Moderator wisdom: Virtual worlds’ youth-safety experts
Virtual worlds are a red-hot topic these days, probably because of their rapid growth and the US Federal Trade Commission’s report on their content (see “Related links” below). I can think of two more reasons to add: ConnectSafely’s brand-new safety tips for parents (shameless plug, links below) and insights from master virtual-world moderators in a recent 3-part series on the subject at ShapingYouth.org and in a white paper, “How to Moderate Teens and Tweens,” at eModeration, London-based provider of community management in 31 languages.
Three points – one each about moderating kids, tweens, and teens – really leaped out at me as I read these contributions (just a sampler of the insights in them), and I think parents will find them helpful:
1. Two types of virtual-world moderators: In Part 3 of Shaping Youth’s series, eModeration describes how virtual worlds are evolving, as illustrated by moderation techniques: The more traditional silent moderator “stays in the background, blocking offensive material from participants, warning users, defusing confrontation and reacting to abusive or illegal behavior. The second and increasingly popular type is the in-game moderator, who actively participates as a character or avatar … encouraging children to explore and try new things and have as positive experience as possible, but stay safe and secure while doing so.” Gazillion Entertainment’s director of user engagement Izzy Neis describes the former as the “elephant in the corner”; eModeration compares the latter to the fun, engaging host of a kids’ birthday party. I think the latter type – because kid users tend to look up to this cool, fun “older avatar” – presents a tremendous opportunity for modeling civil behavior and good in-world citizenship.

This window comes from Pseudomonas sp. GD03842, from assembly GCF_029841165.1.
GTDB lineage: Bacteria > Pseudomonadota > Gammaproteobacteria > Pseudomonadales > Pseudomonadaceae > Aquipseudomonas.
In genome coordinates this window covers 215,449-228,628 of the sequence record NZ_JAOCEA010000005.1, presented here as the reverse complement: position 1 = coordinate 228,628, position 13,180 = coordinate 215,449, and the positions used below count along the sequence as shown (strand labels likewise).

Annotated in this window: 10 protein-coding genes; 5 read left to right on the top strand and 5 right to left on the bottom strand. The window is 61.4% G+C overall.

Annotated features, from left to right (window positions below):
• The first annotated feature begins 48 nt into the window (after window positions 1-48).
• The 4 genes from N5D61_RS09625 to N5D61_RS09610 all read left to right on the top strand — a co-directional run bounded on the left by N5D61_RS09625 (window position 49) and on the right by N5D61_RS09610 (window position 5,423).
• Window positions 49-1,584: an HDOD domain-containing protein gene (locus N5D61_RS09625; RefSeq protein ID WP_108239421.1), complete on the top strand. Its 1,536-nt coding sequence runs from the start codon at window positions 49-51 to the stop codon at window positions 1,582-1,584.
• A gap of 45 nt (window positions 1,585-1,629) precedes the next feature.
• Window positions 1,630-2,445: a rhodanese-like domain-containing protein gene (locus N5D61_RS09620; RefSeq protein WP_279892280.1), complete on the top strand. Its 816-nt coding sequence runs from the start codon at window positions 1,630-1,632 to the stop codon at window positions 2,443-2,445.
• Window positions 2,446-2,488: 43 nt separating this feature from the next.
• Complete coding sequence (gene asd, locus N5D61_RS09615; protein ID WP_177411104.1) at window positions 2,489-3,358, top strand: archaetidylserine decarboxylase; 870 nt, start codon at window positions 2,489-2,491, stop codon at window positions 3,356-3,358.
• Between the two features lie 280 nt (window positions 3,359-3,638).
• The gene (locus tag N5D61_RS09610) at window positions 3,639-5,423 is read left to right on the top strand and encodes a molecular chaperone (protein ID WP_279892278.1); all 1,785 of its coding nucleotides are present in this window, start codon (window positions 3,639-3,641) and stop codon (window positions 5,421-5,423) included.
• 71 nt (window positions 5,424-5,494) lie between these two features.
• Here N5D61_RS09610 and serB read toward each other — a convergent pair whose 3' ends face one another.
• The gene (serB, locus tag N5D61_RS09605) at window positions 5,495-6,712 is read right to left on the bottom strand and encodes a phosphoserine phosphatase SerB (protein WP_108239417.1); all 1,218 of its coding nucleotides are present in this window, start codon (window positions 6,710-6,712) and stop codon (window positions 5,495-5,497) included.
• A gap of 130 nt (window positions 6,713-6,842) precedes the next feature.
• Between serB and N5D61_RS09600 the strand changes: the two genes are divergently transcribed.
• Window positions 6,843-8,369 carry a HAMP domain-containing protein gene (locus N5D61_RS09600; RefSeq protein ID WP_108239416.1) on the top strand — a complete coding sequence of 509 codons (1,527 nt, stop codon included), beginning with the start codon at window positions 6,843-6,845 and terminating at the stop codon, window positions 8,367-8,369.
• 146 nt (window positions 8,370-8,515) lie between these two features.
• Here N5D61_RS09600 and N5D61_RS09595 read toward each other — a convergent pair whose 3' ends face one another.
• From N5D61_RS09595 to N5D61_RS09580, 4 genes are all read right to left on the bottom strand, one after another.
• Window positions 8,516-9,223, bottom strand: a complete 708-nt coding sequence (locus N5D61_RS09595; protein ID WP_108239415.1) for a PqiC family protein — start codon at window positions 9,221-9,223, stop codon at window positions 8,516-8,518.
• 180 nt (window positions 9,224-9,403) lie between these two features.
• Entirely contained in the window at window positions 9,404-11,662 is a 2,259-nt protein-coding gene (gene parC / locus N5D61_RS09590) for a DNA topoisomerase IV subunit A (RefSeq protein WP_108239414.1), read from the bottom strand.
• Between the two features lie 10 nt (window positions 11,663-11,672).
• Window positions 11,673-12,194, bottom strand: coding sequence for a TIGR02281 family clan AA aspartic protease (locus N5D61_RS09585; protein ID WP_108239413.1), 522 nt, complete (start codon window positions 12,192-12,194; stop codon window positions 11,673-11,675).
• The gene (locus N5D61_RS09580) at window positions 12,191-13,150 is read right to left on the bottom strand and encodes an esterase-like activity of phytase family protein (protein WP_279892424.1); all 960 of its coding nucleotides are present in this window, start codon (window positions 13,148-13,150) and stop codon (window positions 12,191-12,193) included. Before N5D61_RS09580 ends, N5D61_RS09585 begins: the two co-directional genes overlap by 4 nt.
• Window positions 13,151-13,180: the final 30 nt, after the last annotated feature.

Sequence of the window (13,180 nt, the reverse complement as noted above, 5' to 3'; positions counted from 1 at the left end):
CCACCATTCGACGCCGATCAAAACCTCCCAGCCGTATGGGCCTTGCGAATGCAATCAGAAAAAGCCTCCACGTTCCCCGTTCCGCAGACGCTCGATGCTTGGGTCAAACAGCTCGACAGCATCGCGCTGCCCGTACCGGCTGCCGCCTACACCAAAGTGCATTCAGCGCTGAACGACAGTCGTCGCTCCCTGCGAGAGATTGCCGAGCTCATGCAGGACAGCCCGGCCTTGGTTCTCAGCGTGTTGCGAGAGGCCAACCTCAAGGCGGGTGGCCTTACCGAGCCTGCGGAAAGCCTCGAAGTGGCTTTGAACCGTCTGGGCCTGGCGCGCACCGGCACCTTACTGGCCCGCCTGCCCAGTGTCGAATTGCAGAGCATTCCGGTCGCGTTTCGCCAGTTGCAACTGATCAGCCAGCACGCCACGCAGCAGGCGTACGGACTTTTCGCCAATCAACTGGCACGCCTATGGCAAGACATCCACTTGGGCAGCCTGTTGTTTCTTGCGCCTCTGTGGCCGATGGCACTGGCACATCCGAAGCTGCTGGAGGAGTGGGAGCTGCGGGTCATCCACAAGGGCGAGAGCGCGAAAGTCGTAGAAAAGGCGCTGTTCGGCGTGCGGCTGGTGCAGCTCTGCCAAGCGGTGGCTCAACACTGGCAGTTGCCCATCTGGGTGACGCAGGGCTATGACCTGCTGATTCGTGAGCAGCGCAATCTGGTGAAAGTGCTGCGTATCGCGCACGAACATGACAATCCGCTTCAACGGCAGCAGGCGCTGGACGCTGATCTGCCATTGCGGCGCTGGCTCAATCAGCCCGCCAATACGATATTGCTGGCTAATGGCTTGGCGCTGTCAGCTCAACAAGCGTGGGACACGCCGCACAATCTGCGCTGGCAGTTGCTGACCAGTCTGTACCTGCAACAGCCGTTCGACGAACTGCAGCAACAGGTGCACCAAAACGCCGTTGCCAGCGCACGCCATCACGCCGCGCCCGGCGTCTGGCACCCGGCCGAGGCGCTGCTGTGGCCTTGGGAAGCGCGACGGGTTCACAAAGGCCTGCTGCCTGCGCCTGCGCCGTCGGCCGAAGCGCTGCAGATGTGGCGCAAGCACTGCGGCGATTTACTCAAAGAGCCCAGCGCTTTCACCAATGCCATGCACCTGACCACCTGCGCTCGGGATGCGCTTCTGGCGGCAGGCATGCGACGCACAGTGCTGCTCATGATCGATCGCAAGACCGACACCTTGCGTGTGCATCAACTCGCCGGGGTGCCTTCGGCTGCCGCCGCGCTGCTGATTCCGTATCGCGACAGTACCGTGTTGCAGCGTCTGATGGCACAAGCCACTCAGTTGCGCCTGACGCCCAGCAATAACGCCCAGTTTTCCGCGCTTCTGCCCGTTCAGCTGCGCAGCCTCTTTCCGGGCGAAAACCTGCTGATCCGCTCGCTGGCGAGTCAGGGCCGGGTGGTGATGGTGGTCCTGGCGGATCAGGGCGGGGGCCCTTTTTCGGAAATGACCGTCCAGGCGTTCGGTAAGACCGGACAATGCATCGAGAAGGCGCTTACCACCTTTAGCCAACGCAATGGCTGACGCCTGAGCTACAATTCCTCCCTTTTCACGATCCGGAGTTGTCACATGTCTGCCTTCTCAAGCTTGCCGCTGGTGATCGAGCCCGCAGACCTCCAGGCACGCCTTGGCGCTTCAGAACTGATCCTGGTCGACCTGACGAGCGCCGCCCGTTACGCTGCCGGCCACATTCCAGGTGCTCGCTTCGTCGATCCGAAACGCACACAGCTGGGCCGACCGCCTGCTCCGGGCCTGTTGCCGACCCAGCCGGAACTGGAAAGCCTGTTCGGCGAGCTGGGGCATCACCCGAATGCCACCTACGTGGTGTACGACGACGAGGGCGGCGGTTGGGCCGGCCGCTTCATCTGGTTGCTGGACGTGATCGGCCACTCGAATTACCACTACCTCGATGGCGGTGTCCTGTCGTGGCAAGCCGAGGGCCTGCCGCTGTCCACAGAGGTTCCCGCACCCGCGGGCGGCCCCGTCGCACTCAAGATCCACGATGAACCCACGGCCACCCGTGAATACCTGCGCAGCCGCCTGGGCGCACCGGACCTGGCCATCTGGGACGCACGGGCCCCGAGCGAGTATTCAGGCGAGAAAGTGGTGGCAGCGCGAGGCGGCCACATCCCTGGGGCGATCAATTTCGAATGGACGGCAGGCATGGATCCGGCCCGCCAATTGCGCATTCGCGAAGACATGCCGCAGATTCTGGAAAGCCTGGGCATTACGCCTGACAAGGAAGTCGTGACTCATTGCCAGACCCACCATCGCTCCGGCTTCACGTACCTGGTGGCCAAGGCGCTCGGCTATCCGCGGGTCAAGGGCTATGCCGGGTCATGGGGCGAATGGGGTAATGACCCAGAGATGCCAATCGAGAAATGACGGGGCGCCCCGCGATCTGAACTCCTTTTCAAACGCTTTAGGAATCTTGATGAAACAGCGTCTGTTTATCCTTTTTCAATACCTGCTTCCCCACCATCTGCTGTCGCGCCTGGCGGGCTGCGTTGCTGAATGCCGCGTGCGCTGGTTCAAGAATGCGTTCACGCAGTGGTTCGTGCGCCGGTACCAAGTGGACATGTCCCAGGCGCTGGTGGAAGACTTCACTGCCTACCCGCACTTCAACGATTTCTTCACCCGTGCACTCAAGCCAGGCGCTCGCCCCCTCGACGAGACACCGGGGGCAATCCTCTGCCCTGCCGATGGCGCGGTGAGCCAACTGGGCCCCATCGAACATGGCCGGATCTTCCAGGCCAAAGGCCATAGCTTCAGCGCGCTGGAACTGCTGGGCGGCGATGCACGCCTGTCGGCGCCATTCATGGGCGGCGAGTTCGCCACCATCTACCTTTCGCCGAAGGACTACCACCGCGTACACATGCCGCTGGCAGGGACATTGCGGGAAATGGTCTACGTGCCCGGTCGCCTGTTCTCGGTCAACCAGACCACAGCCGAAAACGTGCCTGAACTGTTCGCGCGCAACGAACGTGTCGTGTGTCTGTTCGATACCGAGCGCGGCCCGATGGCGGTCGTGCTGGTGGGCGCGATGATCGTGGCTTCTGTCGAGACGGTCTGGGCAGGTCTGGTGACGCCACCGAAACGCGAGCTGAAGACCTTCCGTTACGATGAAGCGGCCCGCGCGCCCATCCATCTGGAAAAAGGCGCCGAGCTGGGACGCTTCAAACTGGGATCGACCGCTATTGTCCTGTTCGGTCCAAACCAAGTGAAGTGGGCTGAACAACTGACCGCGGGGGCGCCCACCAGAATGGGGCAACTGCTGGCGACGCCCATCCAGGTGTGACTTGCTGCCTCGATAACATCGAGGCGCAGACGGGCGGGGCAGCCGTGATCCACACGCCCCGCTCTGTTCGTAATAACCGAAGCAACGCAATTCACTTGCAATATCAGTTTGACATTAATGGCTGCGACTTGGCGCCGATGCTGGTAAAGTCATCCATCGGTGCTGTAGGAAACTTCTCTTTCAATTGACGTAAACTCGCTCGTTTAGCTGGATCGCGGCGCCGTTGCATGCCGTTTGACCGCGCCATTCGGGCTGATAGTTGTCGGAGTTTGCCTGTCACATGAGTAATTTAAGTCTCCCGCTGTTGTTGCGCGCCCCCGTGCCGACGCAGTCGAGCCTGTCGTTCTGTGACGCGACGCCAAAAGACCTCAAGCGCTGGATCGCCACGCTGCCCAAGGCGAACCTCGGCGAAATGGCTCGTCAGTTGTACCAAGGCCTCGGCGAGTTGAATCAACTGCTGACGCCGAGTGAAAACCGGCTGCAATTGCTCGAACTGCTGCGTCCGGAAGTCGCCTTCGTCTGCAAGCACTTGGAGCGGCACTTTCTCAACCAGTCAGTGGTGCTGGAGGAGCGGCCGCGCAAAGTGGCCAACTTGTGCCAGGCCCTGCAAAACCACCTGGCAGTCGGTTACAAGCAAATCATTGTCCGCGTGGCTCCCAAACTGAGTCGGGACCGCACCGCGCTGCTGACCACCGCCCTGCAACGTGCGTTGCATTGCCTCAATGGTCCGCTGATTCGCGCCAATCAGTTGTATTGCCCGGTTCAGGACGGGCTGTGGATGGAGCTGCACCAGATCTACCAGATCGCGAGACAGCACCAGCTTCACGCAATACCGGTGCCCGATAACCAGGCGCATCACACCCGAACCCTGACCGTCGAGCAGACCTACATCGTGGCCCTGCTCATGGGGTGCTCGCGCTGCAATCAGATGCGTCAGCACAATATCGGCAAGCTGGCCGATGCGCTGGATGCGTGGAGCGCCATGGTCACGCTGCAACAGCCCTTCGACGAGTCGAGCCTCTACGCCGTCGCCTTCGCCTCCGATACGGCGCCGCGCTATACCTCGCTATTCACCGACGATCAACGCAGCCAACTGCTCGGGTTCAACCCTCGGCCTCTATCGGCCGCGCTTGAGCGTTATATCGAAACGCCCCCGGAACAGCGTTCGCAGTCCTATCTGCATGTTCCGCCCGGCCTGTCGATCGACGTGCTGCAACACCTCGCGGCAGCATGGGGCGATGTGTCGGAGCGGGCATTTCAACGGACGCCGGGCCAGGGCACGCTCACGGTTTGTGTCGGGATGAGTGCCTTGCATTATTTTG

2. Tween VW behavior is as dynamic as the real-world kind. Moderators are finding that, just as tweens move back and forth between children’s play and playing at being adults in the real world, they do the same in virtual worlds. EModeration’s Littleton quotes Neis as saying, “It’s not always one or the other – often tween users balances between the two, depending on how their day went, or what escapism they need, or what reinforcement/acknowledgement they crave. They’re taking the experiences they’ve had, applying imagination and exploring new territory (mainly adult situations).” She says virtual worlds see “the same playground problems kids have every day: bullying, heartache, betrayal, etc.” That’s why it’s just as important, as we say in our VW safety tips, for parents to talk with their kids about what’s going in their virtual worlds as what’s going on at school. But moderation in all things (no pun intended). Kids also need some space. Virtual worlds, Neis says, “provide an outlet and a chance to develop other aspects of their personalities [which] they feel unable to explore during real life for fear of rejection, or sometimes they’re just trying something to try it – an opportunity to fail without physical consequence.”
3. The delicate balance between over- and under-moderating teens: An experienced moderator in the UK, Amy Rountree, told Littleton that “moderating [youth] 16+ communities is about balance.” She says that, if virtual world rules and moderators are too heavy-handed, users go elsewhere. If the moderation’s too easygoing, both the company and its users are at risk. This echoes what we say at ConnectSafely.org about safety on the social Web: If parents are too controlling, kids – who have many workarounds and access points – tend to go “underground” to sites parents may’ve never heard of, to friends’ houses where rules are more lax, to establish alternate “stealth” profiles and accounts parents aren’t aware of, etc., etc., all of which spells even less parental input and guidance. Kids are safer when parents, like moderators, find the balance between “over- and under-moderating” and keep the communication lines open (see also “‘Soft power’ parenting works better“).
Note Tamara Littleton’s bottom line in her white paper: “Our view is that if you [a virtual world company] are inviting teens or tweens into your online space, you are in effect throwing a huge round-the-clock party for them. And what parent in their right mind would send out invitations worldwide, then leave the keys to the liquor cabinet with their 15-year-old and go away for the weekend?”